Technology News Roundup

Laser Record, Robotic Hand and the Electrical Field

Laser Record Broken: LLNL smashes record with 500 terawatt laser shot

During the summer of 2012, a team at the Lawrance Livermore National Laboratory's (LLNL) National Ignition Facility (NIF) took a shot millions of times more powerful than the one heard around the world. The lab's laser system of 192 beams produced more than 500 terawatts of power and 1.85 megajoules of ultraviolet laser light to its target.

To put this in perspective, 500 terawatts of power is 1,000 times more power than the United States uses at any instant in time. 1.85 megajoules of energy is about 100 times more than any other laser regularly produces today.
According to physics experts, this breakthrough will lead the way to study materials in these extreme conditions and in duplicating the actual phenomena that occur in a nuclear reaction. Combining extreme levels of energy and peak power on a target in the NIF is a critical requirement for achieving one of physics' grand challenges – igniting hydrogen fusion fuel in the laboratory and producing more energy than that supplied to the target.

These are important steps toward achieving ignition and providing experimental access to user communities for national security, eliminating the need for underground nuclear testing, understanding the universe and the quest for clean and sustainable fusion energy.

Read the laser record story here.

Life-like robotic hand invented

European researchers announced they had developed the world's first real-sized, five-fingered robotic hand able to grasp and manipulate objects with human-like dexterity in August 2012. The team from Italy and Germany built a hand using strings that are twisted by small, high-speed motors in five fingers, each with three segments, modeled on the human hand.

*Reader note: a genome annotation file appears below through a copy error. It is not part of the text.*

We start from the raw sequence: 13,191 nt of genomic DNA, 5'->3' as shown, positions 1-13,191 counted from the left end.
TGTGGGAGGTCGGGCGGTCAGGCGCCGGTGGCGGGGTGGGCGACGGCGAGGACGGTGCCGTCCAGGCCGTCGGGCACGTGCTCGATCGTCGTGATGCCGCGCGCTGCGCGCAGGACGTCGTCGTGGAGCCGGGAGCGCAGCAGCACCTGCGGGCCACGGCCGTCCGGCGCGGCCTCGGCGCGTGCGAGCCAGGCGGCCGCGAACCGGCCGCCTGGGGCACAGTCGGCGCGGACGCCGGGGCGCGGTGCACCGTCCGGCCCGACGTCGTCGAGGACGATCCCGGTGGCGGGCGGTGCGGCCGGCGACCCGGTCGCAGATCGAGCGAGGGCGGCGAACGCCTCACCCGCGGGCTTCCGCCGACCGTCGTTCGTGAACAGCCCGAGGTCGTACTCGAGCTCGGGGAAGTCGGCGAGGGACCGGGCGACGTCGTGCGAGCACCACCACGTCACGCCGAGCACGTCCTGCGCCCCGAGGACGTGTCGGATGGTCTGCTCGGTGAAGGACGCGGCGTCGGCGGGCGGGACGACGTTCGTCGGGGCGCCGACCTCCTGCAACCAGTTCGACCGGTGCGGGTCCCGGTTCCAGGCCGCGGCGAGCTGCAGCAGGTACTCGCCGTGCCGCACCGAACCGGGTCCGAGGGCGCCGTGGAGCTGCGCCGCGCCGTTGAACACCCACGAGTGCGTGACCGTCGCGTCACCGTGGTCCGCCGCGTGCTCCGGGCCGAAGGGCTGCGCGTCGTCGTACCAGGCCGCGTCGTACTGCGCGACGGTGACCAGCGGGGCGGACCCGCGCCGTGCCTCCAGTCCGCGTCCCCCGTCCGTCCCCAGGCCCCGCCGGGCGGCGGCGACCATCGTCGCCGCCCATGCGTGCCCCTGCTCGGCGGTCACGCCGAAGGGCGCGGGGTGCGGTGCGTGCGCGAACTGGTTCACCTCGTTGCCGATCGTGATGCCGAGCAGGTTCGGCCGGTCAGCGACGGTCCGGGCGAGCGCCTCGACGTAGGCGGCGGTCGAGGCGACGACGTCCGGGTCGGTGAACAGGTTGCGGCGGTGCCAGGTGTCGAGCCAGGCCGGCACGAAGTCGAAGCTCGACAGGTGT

The device, Dexmart Hand, was able to handle both a delicate egg and lift a heavy load. Light sensors were used to calculate the force required for the fingers to grasp an object without squashing it or losing its grip.

"This provides the ultimate example of dexterous manipulation," said Claudio Melchiorri, researcher from Italy's University of Bologna.
Read the robotic hand story here.

Dartmouth students reveal proto-type device that uses body's electrical field for identification

Ph. D students Cory Cornelius and David Kotz's research group from Dartmouth College have developed a bracelet that measures electrical impedance in people to help verify who is wearing it.

Cornelius and colleagues presented a prototype sensor at the Usenix Advanced Computing System Association workshop in Bellevue, Washington, in early August. Individual impedance varies because each person's wrist, for example, is a unique jumble of bone, flesh, and blood vessels.

Dubbed the "Amulet," the device would confirm the identity of a person using small electrodes to measure how the body's tissue reacts to the alternating current, which changes from person to person. It's a lock that's keyed into your biology; when it's set up with the device, it only unlocks it for you.

A system like this could be used to better monitor a person's health; a single device attached directly to the body could monitor that person from anywhere, without causing wireless security concerns. But researchers are conceding that a better way of reliably interpreting the data coming from the sensor will still take time, and reliability is more than a little important for something like this.

Read the electrical field story here.
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